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We will enumerate now those kinds of the human activities of which (in the main) quantum effect may be formed, the effect, that would globally change the process of the human society development. These are first of all great religious and social teachings, revolutions, the scientific-technical progress and, at last, legislation. To the weaker ones but still considered to be strong effects there belong of the activities of groups of people (the government, for instance), leading to the alteration de-facto of the accepted mentality, the morality of the society - as a particular case. Thus, we arrived at the conclusion, that the social process possesses a certain stability, which is different in the different parameters and at the different stages of the development, but is never absolutely determined. It is never absolutely determined in the two meanings: Đ°) due to existence of the effects of the processes proceeding in the system, including our earth, i.e. in the infinite universe, and unpredicted just due to its infinity. b) due to the effects, purely human nature, conditioned by the subjective factors of the human will which is not predetermined either and cannot be in principle foretold. There arise two questions: 1. How does the subjective factor of the human will accord with the rationalist model as such? 2. What are models of cognition describing the society worth, if there exists a subjective factor (of the human will), which in principle is not predetermined and cannot be prognosticated? We will try to answer the above questions. First of all, how does within the frames of a rationalistic causative model appear subjective will or individuality? We will remind you that the rationalism (at least the modern one and the one we profess) originating from the causation of every phenomena which occurs in the world. Even an individual, his origin and his will does not deny a casualness either. It is also worth mentioning that there are an infinite number of reasons, casual and non-casual, for the appearance of such a phenomenon as an individual, a personality. We will remind you that the division into the casual and non-casual causations (effects) is relative. Absolute, however, is the fact that no matter what a great number of causations we will single out, the causations of the past, which we might study, or the causations which we prognosticate for the future, there always will still remain an infinite number of the casual, not taken into account causations which, no matter how small might be the effect of the each of them separately, (not taking into consideration that there might be also the causations for which it is not small at all) in their total might give on effect which cannot be neglected. In other words, the process of building up a personality (as well as a social process) is not absolutely determined. A nature personality represents a certain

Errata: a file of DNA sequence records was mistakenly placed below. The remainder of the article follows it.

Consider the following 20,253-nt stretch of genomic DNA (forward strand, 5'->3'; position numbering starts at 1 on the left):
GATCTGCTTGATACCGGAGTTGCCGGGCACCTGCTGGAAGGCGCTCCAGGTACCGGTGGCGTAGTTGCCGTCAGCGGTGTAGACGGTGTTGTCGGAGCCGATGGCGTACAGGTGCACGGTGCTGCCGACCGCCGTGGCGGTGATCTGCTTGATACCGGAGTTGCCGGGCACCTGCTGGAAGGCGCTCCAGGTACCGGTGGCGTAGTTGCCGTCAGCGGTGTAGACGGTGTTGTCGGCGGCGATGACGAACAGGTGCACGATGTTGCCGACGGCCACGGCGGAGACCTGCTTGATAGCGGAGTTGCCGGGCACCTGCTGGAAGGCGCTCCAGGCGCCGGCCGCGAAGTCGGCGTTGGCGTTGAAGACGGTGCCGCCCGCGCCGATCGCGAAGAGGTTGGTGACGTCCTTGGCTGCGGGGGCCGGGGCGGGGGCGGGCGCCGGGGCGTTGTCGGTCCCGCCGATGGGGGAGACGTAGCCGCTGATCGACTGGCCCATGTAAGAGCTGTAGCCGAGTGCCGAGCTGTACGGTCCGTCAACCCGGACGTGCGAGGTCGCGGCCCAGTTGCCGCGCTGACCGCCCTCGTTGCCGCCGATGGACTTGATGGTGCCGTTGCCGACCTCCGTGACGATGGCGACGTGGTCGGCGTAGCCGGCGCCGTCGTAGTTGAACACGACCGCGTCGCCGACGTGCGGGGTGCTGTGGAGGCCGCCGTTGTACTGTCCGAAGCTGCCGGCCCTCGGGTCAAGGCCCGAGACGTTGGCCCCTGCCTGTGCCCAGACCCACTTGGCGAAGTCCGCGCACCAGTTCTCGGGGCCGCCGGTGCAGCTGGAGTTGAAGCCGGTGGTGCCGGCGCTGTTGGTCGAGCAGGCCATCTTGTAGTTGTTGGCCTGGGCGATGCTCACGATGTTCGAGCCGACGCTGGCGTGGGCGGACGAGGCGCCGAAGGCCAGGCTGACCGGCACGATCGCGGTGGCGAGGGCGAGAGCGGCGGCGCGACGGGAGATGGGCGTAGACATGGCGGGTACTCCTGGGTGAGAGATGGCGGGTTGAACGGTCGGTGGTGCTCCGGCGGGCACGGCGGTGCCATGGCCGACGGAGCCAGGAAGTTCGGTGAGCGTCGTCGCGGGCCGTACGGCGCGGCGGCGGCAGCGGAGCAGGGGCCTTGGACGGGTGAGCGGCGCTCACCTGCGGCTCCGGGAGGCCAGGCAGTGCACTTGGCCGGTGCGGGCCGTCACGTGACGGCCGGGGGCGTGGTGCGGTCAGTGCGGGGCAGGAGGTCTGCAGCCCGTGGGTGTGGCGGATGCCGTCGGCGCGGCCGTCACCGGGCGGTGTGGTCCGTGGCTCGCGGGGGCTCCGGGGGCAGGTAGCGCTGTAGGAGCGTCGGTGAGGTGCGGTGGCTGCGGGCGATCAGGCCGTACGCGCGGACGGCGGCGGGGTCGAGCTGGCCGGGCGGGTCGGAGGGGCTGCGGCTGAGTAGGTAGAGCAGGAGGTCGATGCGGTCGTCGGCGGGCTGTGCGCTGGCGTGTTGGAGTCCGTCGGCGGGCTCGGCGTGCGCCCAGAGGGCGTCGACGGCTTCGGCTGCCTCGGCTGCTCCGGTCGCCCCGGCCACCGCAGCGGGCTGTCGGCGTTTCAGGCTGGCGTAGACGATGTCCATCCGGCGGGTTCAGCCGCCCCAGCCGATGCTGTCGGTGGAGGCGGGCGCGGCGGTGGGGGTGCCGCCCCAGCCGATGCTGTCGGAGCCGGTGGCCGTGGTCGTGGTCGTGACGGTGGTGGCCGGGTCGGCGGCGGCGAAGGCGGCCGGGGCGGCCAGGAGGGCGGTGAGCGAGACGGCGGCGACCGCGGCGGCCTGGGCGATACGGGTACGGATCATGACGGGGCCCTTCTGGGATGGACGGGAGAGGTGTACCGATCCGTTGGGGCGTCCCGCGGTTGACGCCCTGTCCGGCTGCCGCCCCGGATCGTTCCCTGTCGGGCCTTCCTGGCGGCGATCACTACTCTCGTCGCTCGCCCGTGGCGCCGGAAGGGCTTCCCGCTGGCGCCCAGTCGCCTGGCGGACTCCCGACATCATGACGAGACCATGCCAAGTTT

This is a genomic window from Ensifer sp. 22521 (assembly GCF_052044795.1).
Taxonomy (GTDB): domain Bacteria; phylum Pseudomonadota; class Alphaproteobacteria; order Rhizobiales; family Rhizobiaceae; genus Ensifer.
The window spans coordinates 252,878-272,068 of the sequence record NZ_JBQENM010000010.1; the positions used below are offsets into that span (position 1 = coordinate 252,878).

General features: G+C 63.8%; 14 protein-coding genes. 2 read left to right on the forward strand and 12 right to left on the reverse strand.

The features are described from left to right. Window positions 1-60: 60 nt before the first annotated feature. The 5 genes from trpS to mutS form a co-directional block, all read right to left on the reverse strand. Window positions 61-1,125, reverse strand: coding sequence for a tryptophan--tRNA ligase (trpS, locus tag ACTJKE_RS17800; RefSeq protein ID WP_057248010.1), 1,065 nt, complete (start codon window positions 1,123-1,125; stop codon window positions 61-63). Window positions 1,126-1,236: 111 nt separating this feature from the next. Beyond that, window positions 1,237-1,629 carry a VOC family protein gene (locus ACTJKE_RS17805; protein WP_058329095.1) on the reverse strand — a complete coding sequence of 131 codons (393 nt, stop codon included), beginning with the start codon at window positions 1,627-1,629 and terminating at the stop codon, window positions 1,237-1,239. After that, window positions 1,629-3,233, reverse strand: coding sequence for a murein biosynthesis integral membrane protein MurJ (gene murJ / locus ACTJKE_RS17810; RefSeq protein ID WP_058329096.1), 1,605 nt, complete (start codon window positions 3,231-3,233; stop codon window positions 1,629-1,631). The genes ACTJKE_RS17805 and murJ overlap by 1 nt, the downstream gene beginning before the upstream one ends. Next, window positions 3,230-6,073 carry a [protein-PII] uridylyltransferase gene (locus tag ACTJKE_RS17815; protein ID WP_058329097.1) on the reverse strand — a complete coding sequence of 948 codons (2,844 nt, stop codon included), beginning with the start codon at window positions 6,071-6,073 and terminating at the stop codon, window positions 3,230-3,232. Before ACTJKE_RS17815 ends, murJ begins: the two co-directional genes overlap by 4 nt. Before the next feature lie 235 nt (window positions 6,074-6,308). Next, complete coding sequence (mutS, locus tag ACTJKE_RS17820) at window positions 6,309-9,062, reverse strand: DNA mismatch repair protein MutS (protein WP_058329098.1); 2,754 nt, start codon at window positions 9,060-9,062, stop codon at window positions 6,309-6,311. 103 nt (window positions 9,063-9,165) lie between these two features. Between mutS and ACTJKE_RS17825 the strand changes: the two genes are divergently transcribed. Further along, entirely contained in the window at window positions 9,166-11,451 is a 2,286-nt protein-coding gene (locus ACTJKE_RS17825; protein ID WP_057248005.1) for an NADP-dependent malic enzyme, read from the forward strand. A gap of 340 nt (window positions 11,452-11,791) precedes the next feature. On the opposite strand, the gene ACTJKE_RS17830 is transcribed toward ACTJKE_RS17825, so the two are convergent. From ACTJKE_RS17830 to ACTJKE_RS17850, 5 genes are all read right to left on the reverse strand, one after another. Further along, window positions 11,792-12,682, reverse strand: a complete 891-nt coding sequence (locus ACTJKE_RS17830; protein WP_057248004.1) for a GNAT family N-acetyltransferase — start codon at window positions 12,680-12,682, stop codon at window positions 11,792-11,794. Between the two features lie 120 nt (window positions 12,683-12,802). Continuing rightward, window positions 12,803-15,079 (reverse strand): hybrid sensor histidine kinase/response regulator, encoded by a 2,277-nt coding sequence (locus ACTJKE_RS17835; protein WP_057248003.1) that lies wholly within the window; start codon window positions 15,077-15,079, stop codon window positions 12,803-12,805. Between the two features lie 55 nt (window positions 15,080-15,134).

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stability, which is determining the reaction of a person to the outer circumstances, i.e. his will. Because the personality cannot be described with the absolute precision (due to the non-absolute determinism of its origin) an because any act of the human will is determined by the personality and the outer effects, among which there is always an infinite number of the casual ones, the display of the human will is not pre-determined either, cannot be foretold, in principle, and contains a subjective element (the above-mentioned stability called personality). Thus, we see that the origin of the personality as well as the display of his will are quite causative which leaves the subjective will within the frames of the rationalism. This however does not eliminate the subjectivity, which is the generalization of an infinite number of the accidentals on which the stability called a personality is superposed. As for the answer to the second question, it is already partly given in previous parts: any our model including the model of the social process is correct within the limits of the certain conditions. A comet falling down might upset its applicability which is, however, not a reason for the refusal to use the models. As far as the subjective human factor is concerned, here we have to note that human and subjective are not the same thing. The human element contains a subjective one but it contains at the same time an objective factor related to the common for the whole mankind nature and the social ties, and to these causations of the building up a personality (personalities) which we have no reason to completely refer to the casual ones (genetype, bringing up, social environment, etc.). Besides, in the social models we are, as a rule, interested not in a solo individual, but in the masses with the transition to which the role of the subjective factor decreases due to its becoming average for many individuals. Thus, the behavior of the masses might be prognosticated with the probability different from the zero, but nevertheless not equal to 1, in principle. And judging from the fact how difficult to prognosticate even the economical behavior of the masses, and even the possible appearance of the sudden turnings of the mentality which is connected with the effect of the charismatic personalities this probability cannot be even close to 1. But what do actually the social models give us? They give us a possibility of the appraisal of what will happen in this or that case in the assumption that the- mentality of the masses would not changed spasmodically. As always "in the assumption", but such is our destiny. Besides this mentality, although it sometimes changes spasmodically (and unpredictably), but not very frequently, and these leaps are all the same dancing around a certain point stipulated by the common for all people nature and the connections of the society. At the same time while evaluating different social phenomena, we should not forget about a principle possibility of the effecting the mentality or the spirit 71